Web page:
These were built along the coast behind the main fortified line which was right on the coast. As their height made these highly visible they were disguised as residential buildings with tiled roofs or other buildings such as equipment warehouses and barracks were built near them. Great telescopes and precision telemetrics were set up in the slit windows at the top of these towers from which targets were observed and monitored and co-ordinates supplied to the batteries which used these as shelling targets. Each battery received co-ordinates from three separate telemetry towers at suitable distances apart and the distances between the targets to be hit were calculated by trigonometry. The civilian population of Cavallino nicknamed these towers 'traffic lights' because of the large coloured discs sometimes placed on the top of them as signals. There were several of these along the coast and some of them are still being lived in while others have been converted for craft activities. Starting from Punta Sabbioni and moving in the Cavallino direction and then returning first along Via Pordelio and then along Via Fausta we come across:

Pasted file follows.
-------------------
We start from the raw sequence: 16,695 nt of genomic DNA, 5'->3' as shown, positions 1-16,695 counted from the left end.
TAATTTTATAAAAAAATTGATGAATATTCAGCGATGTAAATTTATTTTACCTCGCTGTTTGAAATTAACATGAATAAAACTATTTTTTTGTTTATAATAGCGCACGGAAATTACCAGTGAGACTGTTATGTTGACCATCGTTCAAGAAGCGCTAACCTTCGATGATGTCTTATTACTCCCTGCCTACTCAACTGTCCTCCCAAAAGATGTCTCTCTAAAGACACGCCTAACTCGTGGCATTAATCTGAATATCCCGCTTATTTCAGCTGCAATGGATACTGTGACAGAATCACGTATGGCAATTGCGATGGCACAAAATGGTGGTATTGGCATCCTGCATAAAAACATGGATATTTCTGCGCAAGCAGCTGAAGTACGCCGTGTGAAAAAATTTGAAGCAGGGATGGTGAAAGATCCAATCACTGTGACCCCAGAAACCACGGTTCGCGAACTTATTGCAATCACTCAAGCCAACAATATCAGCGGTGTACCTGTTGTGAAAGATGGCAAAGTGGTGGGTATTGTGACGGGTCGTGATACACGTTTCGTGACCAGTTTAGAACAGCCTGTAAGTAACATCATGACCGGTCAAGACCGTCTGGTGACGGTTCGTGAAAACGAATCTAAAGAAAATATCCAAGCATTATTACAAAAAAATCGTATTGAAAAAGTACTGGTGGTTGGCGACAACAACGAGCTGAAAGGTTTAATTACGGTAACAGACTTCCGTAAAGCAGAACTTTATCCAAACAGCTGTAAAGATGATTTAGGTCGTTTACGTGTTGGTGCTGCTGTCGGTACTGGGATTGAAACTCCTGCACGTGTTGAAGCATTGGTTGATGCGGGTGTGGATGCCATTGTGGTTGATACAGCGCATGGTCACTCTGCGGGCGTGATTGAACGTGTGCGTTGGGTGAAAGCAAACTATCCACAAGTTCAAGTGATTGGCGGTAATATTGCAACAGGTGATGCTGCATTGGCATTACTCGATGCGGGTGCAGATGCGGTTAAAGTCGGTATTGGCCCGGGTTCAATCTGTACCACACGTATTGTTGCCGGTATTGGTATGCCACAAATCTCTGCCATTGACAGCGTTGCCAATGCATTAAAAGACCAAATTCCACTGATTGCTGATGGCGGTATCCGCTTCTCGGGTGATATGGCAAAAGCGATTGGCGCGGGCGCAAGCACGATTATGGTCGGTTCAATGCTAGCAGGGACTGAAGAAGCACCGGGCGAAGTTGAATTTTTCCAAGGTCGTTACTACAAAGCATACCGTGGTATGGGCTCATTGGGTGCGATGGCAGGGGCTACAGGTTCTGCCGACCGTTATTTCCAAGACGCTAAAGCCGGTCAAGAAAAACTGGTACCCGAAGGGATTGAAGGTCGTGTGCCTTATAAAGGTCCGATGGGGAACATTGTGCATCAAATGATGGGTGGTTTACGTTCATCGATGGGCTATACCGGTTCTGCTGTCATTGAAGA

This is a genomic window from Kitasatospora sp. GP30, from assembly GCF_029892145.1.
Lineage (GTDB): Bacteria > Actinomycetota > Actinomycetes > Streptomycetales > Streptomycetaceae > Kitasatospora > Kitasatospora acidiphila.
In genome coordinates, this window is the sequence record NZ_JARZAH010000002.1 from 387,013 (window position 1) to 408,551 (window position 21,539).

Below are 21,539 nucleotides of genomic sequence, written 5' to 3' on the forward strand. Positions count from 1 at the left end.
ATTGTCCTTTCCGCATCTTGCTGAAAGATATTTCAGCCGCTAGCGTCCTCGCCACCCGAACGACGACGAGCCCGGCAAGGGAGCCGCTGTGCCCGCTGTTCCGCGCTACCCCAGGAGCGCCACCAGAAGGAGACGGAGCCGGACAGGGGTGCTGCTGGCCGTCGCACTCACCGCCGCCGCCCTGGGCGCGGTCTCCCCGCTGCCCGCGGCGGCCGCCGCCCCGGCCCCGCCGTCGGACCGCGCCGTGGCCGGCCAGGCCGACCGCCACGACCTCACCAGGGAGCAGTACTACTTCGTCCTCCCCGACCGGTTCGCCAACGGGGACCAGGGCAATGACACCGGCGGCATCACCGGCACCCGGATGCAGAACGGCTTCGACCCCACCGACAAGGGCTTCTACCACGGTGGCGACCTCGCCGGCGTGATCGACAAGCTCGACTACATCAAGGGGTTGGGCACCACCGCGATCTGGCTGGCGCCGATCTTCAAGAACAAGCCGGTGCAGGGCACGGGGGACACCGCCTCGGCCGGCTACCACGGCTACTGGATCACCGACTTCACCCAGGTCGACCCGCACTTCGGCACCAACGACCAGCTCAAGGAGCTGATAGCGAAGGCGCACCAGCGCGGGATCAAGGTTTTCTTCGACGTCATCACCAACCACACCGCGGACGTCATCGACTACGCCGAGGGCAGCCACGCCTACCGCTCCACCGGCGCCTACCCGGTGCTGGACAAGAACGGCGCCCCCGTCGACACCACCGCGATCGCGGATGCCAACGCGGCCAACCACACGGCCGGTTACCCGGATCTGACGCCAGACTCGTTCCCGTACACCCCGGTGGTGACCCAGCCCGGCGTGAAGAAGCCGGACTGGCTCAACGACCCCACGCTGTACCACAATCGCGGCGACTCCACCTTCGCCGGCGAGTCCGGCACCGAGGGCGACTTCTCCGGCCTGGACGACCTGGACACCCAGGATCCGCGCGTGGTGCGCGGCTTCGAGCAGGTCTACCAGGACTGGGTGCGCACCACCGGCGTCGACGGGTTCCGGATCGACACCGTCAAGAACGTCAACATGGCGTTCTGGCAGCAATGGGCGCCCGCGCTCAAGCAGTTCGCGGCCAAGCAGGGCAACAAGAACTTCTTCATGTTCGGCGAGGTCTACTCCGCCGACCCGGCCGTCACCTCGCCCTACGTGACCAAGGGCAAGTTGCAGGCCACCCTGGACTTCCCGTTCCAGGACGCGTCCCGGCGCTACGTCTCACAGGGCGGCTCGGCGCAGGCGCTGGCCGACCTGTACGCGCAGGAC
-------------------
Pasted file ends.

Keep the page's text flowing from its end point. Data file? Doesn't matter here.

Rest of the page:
1) The partially inhabited Lio Grando tower;
2) The two Forte Vecchio towers, one of which is still partially inhabited;
3) The tower of the former Ca'Pasquali barracks;
4) Crepaldo tower;
5) The partially inhabited Ca'Padovan tower;
6) Radaelli tower in Ca’Ballarin;
7) The partially inhabited Ca'Bodi tower;
8) Sassonio tower used for craft glass workshops;
9) Vignotto tower;
10) Tower in Ca’ di Valle now used as a residential complex;
11) The San Marco 'Caffettiera' tower;
12) Ca’Scarpa tower;
13) Tower in Ca’Savio;
14) Tower in Via Hermada at Punta Sabbioni.

Text from the book: "Le Fortificazioni - Frammenti di guerra".